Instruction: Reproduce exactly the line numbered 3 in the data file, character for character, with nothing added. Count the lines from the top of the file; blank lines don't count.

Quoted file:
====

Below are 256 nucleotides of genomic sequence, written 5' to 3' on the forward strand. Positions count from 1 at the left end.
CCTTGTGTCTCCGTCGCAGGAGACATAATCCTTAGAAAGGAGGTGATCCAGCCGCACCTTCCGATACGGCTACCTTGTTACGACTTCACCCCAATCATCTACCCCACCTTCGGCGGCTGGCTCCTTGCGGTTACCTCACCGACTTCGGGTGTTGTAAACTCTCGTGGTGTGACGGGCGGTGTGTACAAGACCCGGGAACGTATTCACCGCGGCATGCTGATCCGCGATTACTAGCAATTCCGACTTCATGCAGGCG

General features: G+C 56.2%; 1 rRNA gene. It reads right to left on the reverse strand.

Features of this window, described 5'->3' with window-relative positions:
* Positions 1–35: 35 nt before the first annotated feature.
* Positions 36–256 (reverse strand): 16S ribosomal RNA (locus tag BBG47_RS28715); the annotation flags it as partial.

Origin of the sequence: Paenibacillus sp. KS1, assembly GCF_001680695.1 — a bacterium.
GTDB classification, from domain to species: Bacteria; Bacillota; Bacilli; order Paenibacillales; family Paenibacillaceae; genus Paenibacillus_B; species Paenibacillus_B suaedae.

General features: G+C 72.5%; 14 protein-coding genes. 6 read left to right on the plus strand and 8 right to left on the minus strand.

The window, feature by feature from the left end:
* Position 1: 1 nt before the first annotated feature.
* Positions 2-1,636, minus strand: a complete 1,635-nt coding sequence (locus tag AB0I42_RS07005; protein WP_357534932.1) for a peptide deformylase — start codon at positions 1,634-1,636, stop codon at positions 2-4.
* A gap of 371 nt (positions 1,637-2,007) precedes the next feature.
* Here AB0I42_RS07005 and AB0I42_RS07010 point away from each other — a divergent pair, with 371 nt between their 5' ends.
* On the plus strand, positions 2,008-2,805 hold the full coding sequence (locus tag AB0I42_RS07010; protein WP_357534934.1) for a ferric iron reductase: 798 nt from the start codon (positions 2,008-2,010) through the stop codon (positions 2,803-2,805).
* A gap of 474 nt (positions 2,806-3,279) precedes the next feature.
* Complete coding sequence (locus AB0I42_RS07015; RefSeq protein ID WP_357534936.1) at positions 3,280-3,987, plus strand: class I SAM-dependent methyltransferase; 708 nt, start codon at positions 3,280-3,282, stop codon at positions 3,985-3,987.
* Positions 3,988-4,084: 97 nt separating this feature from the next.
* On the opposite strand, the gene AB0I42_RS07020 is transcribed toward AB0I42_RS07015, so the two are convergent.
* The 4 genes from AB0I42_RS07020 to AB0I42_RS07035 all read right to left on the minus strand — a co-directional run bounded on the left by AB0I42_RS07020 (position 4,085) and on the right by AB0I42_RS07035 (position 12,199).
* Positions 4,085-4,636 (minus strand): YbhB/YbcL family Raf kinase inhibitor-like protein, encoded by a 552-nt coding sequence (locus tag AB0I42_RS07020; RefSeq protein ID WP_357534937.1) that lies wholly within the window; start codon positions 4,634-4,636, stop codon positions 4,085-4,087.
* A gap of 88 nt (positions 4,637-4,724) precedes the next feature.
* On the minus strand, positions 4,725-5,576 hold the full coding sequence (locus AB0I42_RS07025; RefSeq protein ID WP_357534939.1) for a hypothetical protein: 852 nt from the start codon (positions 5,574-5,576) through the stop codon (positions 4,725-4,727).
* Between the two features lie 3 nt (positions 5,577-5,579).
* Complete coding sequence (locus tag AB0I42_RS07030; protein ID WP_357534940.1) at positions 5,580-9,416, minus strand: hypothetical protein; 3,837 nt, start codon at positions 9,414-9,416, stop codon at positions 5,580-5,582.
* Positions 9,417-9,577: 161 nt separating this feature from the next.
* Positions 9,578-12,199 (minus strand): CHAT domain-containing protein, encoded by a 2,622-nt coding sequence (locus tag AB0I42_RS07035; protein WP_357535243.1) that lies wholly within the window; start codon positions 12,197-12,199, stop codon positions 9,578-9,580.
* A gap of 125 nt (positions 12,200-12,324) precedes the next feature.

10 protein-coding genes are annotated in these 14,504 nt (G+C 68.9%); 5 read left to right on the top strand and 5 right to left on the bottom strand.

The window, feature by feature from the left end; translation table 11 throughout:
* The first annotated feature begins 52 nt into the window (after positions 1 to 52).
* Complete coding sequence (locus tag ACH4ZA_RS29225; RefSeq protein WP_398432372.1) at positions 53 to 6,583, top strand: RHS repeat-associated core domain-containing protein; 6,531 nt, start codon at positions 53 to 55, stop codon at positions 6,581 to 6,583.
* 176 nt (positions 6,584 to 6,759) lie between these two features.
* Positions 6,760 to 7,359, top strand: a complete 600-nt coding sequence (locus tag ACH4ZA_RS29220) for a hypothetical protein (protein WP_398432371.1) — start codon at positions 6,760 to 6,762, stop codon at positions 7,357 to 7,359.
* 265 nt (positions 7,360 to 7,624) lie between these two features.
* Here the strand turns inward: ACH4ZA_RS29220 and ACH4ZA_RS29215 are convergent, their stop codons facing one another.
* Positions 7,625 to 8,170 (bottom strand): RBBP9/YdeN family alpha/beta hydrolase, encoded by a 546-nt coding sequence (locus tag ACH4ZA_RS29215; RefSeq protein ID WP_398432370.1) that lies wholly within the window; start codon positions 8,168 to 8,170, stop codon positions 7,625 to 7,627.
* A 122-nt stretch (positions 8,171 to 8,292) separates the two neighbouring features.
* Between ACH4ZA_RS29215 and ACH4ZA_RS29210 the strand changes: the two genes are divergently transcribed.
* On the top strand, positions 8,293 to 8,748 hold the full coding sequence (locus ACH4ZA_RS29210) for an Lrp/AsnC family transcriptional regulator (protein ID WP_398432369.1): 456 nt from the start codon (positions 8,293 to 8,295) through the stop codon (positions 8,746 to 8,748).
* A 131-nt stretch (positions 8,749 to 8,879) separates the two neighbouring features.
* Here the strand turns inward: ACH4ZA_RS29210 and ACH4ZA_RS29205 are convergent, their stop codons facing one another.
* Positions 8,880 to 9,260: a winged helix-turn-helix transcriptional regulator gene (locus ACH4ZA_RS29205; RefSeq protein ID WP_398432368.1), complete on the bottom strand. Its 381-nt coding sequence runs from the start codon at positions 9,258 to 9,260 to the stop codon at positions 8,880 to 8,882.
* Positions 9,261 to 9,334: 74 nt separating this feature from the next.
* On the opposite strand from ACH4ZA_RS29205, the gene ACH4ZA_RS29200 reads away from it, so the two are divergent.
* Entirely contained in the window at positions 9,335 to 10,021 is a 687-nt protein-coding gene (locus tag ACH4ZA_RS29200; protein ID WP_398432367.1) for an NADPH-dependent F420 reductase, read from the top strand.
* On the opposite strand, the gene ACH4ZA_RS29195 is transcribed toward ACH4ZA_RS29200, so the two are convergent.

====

General features: G+C 56.2%; 1 rRNA gene. It reads right to left on the reverse strand.